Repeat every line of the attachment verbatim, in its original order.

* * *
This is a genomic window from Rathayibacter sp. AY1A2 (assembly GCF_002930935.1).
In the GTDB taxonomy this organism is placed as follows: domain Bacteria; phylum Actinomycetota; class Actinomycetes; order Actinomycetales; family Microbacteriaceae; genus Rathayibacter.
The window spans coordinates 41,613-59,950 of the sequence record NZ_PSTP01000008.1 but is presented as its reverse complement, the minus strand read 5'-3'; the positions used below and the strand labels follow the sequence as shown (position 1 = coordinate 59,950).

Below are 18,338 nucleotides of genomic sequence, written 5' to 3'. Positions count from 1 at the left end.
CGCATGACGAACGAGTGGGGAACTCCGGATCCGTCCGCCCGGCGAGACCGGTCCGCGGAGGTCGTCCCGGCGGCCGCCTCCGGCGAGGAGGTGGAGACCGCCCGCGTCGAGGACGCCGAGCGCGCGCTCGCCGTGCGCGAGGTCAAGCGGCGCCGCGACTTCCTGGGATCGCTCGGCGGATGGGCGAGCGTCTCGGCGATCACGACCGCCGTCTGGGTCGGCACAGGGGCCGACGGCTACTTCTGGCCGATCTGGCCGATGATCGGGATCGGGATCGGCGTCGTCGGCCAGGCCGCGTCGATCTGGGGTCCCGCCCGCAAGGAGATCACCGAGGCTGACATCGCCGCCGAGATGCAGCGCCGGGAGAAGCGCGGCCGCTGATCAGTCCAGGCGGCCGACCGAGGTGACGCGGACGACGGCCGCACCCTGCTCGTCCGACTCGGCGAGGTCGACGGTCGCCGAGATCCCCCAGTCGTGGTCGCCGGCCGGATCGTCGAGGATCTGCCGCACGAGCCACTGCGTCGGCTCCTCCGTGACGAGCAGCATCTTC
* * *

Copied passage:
This is a genomic window from Rathayibacter sp. AY1A2 (assembly GCF_002930935.1).
In the GTDB taxonomy this organism is placed as follows: domain Bacteria; phylum Actinomycetota; class Actinomycetes; order Actinomycetales; family Microbacteriaceae; genus Rathayibacter.
The window spans coordinates 41,613-59,950 of the sequence record NZ_PSTP01000008.1 but is presented as its reverse complement, the minus strand read 5'-3'; the positions used below and the strand labels follow the sequence as shown (position 1 = coordinate 59,950).

Below are 18,338 nucleotides of genomic sequence, written 5' to 3'. Positions count from 1 at the left end.
CGCATGACGAACGAGTGGGGAACTCCGGATCCGTCCGCCCGGCGAGACCGGTCCGCGGAGGTCGTCCCGGCGGCCGCCTCCGGCGAGGAGGTGGAGACCGCCCGCGTCGAGGACGCCGAGCGCGCGCTCGCCGTGCGCGAGGTCAAGCGGCGCCGCGACTTCCTGGGATCGCTCGGCGGATGGGCGAGCGTCTCGGCGATCACGACCGCCGTCTGGGTCGGCACAGGGGCCGACGGCTACTTCTGGCCGATCTGGCCGATGATCGGGATCGGGATCGGCGTCGTCGGCCAGGCCGCGTCGATCTGGGGTCCCGCCCGCAAGGAGATCACCGAGGCTGACATCGCCGCCGAGATGCAGCGCCGGGAGAAGCGCGGCCGCTGATCAGTCCAGGCGGCCGACCGAGGTGACGCGGACGACGGCCGCACCCTGCTCGTCCGACTCGGCGAGGTCGACGGTCGCCGAGATCCCCCAGTCGTGGTCGCCGGCCGGATCGTCGAGGATCTGCCGCACGAGCCACTGCGTCGGCTCCTCCGTGACGAGCAGCATCTTC